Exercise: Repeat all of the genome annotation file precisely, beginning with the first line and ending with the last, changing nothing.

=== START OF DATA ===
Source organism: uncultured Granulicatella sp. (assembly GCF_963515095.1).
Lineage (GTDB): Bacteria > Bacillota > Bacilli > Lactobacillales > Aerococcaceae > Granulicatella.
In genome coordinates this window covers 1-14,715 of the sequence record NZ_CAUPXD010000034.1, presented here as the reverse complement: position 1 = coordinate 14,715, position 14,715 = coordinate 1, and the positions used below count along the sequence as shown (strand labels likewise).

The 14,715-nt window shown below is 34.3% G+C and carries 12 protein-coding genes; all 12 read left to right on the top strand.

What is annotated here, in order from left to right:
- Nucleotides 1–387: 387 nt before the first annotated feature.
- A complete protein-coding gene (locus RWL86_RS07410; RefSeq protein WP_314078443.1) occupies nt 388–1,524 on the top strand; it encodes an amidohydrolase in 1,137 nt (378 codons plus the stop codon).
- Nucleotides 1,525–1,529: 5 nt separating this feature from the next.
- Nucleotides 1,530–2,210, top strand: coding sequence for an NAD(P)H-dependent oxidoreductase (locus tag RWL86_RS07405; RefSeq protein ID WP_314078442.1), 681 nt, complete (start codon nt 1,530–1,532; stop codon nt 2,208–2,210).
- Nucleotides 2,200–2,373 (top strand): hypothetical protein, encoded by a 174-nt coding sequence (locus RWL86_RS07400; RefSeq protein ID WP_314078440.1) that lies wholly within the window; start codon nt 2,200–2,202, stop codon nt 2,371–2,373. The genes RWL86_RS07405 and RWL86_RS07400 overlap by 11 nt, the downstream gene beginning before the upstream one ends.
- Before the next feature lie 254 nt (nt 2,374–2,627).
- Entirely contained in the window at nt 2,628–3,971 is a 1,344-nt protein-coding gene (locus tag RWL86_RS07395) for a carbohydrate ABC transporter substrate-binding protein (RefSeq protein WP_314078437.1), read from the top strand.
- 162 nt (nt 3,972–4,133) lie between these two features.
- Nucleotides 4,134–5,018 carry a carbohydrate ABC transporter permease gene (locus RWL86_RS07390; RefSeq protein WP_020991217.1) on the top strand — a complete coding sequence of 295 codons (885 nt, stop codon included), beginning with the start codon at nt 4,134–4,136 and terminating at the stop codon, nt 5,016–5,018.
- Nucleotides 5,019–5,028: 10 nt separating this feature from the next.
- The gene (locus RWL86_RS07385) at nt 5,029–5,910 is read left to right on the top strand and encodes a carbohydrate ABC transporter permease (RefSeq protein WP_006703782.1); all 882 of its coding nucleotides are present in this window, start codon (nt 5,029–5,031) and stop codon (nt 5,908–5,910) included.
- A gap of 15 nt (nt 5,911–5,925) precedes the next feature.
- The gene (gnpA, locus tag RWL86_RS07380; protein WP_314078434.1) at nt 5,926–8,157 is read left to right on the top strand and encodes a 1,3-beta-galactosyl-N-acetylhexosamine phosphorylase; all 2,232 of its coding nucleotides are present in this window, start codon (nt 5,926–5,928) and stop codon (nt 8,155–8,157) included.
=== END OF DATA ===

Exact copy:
Source organism: uncultured Granulicatella sp. (assembly GCF_963515095.1).
Lineage (GTDB): Bacteria > Bacillota > Bacilli > Lactobacillales > Aerococcaceae > Granulicatella.
In genome coordinates this window covers 1-14,715 of the sequence record NZ_CAUPXD010000034.1, presented here as the reverse complement: position 1 = coordinate 14,715, position 14,715 = coordinate 1, and the positions used below count along the sequence as shown (strand labels likewise).

The 14,715-nt window shown below is 34.3% G+C and carries 12 protein-coding genes; all 12 read left to right on the top strand.

What is annotated here, in order from left to right:
- Nucleotides 1–387: 387 nt before the first annotated feature.
- A complete protein-coding gene (locus RWL86_RS07410; RefSeq protein WP_314078443.1) occupies nt 388–1,524 on the top strand; it encodes an amidohydrolase in 1,137 nt (378 codons plus the stop codon).
- Nucleotides 1,525–1,529: 5 nt separating this feature from the next.
- Nucleotides 1,530–2,210, top strand: coding sequence for an NAD(P)H-dependent oxidoreductase (locus tag RWL86_RS07405; RefSeq protein ID WP_314078442.1), 681 nt, complete (start codon nt 1,530–1,532; stop codon nt 2,208–2,210).
- Nucleotides 2,200–2,373 (top strand): hypothetical protein, encoded by a 174-nt coding sequence (locus RWL86_RS07400; RefSeq protein ID WP_314078440.1) that lies wholly within the window; start codon nt 2,200–2,202, stop codon nt 2,371–2,373. The genes RWL86_RS07405 and RWL86_RS07400 overlap by 11 nt, the downstream gene beginning before the upstream one ends.
- Before the next feature lie 254 nt (nt 2,374–2,627).
- Entirely contained in the window at nt 2,628–3,971 is a 1,344-nt protein-coding gene (locus tag RWL86_RS07395) for a carbohydrate ABC transporter substrate-binding protein (RefSeq protein WP_314078437.1), read from the top strand.
- 162 nt (nt 3,972–4,133) lie between these two features.
- Nucleotides 4,134–5,018 carry a carbohydrate ABC transporter permease gene (locus RWL86_RS07390; RefSeq protein WP_020991217.1) on the top strand — a complete coding sequence of 295 codons (885 nt, stop codon included), beginning with the start codon at nt 4,134–4,136 and terminating at the stop codon, nt 5,016–5,018.
- Nucleotides 5,019–5,028: 10 nt separating this feature from the next.
- The gene (locus RWL86_RS07385) at nt 5,029–5,910 is read left to right on the top strand and encodes a carbohydrate ABC transporter permease (RefSeq protein WP_006703782.1); all 882 of its coding nucleotides are present in this window, start codon (nt 5,029–5,031) and stop codon (nt 5,908–5,910) included.
- A gap of 15 nt (nt 5,911–5,925) precedes the next feature.
- The gene (gnpA, locus tag RWL86_RS07380; protein WP_314078434.1) at nt 5,926–8,157 is read left to right on the top strand and encodes a 1,3-beta-galactosyl-N-acetylhexosamine phosphorylase; all 2,232 of its coding nucleotides are present in this window, start codon (nt 5,926–5,928) and stop codon (nt 8,155–8,157) included.